“I had no idea whether I could play ‘em or not, but I wanted to and I was very determined. . . but the band director said “That’s not really normal.” Of course, all you have to tell me is that something’s not normal and I’ll go for it!!”
                                                                                      – KAREN CARPENTER


I am of the generation of drummers who knew Karen Carpenter’s name to be the one most likely associated with women drummers. Following her, Layne Richmond, master frame drummer and keeper of the historic lore. Today, Mindy Abovitz is the name I see shaping the world for women drummers through her and her team’s efforts with Tom Tom magazine. On a sunny day in April 2014, I observed firsthand this spirit of unity, cooperation, and exploration with a group of women drummers at Pitzer College, in Claremont, California.




My friend Maria Morris invited me to attend, as she and eleven other drummers played with kits set up in various locations on the greens near the dorms.



photo by Mike Morgan


It looked more like an art exhibit at first, with kits about 10-20 yards apart, adorning the area with percussive potential. The young ladies had gathered in a circle, listening to Mindy speak, so I sat at a distance, quietly observing and enjoying the peaceful breeze.



photo by Kit Morris


When she finished, she left the women to discuss and organise a plan amongst themselves. Listening to their interaction was an enlightening lesson in respectful exchange of ideas. There was no alpha girl, but rather, an ebb and flow of validation, support, and encouragement. Men do this very differently; one guy leads, input is offered, assessed, accepted, dismissed, or stored for consideration later, and boots hit the ground.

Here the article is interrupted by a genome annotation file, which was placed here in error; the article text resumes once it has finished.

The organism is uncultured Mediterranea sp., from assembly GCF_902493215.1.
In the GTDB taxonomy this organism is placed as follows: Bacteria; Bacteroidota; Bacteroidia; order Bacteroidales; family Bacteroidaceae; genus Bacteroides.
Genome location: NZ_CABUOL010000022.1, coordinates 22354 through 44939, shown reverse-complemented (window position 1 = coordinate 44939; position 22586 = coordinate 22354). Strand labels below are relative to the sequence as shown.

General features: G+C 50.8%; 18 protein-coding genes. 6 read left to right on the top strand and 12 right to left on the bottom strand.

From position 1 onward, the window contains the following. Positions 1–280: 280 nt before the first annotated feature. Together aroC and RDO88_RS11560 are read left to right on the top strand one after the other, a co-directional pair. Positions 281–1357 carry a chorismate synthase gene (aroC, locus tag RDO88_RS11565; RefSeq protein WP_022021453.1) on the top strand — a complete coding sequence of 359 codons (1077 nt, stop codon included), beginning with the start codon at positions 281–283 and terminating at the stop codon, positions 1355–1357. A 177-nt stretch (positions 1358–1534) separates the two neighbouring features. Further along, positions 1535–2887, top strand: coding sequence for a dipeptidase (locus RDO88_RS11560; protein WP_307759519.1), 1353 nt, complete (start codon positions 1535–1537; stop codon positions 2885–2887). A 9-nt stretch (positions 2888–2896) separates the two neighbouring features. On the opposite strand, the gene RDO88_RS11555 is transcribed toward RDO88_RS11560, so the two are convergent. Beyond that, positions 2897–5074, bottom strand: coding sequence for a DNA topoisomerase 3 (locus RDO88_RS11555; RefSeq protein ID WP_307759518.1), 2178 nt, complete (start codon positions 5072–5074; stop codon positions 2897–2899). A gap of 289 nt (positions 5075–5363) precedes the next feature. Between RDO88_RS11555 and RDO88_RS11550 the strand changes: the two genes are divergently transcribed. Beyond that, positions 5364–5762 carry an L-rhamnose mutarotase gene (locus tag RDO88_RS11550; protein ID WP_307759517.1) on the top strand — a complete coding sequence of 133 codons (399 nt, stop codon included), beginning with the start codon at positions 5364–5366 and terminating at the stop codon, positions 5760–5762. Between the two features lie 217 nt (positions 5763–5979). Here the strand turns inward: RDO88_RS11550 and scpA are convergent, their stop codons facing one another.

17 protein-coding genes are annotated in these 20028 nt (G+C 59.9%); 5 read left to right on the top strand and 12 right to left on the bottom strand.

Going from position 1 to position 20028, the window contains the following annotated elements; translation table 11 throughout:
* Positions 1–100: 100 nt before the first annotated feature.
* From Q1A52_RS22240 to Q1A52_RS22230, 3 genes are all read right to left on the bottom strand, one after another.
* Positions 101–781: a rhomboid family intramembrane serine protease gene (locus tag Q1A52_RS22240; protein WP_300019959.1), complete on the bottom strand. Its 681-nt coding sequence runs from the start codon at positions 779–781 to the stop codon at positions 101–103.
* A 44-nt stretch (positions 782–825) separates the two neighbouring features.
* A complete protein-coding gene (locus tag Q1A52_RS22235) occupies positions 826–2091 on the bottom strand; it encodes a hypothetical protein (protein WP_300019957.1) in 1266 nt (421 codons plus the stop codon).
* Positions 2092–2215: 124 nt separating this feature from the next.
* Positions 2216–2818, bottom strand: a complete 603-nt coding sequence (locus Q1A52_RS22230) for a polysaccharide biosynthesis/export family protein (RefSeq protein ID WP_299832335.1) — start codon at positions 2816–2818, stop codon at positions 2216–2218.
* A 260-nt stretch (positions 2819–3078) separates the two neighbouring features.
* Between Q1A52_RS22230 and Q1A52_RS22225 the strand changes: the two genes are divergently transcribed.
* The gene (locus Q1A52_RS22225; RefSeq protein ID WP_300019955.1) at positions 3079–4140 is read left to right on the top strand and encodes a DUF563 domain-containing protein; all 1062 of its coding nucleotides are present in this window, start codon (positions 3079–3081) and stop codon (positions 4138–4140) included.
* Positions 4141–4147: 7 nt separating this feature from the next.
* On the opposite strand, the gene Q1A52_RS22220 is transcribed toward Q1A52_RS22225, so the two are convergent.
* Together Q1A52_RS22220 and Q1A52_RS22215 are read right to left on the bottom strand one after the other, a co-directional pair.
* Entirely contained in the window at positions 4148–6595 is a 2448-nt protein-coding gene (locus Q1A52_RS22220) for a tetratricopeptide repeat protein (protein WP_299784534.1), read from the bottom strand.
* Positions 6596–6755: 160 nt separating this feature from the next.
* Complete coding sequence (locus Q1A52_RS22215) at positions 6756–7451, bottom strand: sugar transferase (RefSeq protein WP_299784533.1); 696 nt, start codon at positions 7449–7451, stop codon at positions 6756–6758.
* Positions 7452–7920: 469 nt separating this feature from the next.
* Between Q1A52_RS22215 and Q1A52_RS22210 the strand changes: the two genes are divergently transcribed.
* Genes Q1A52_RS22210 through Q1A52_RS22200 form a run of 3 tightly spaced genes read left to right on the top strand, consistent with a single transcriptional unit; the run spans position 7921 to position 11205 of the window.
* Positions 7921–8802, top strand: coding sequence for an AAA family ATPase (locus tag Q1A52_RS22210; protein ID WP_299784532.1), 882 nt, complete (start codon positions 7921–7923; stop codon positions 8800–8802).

photo by Kit Morris


What I found most interesting about the women talking was that they were in no hurry to get anywhere, and this would be reflected later in their playing. Truth was, at that moment, they WERE playing, just with a different set of instruments… in no hurry to get anywhere, because they WERE there. They were THERE.



photo by Mike Morgan


And that made me chuckle with respect for the process I’d not so clearly understood very well until this moment. THIS moment. Right here, because they were RIGHT HERE.



 photo by Kit Morris


I don’t want to intrude on TomTom’s pending article about this event, so I invite you to read it when it comes out. I just want to make a few comments about what I further observed…



photo by Mike Morgan 


The give and take among the players was ever-present through each of their short explorations. And I mean, there was no chops insanity followed by a shrug of, “Yeah, man, the spirit just took over…” If anything, with ALL of the women, the playing was beautifully understated. Space was their chops. That’s the only way I can describe it.



 photo by Mike Morgan


 photo by Kit Morris


They weren’t struggling to hold back; they were breathing as a group, and it was a lesson in listening. THAT was the performance, the essence of their magic hour, because they made it THEIRS. These women owned time, or at least made it a playmate, an addition to their group, a living entity with life being breathed into and out of it. If this sounds a bit esoteric, guess what? That whole hour was, as well as the discussion laying groundwork for it. Miss that and you miss the entire point.



photo by Mike Morgan 



photo by Mike Morgan


I hope Tom Tom puts on many more such events, paving the way for female drummers to find their paths and walk them with purpose. The exploration and sharing of energy is not limited by gender, but it is an unavoidable reality that men presently vastly populate the drumming world. This simply means there’s room for a new take on drumming, one approached from – based on what I observed that afternoon – a very different perspective. I left with a lot to think about, feeling a bit more patient and calm as the setting sun found its way to the Pacific, and twelve drummers savoured finding their way towards the beat and having been the thing they sought… lead sisters, every one…



photo by Marlhy Murphy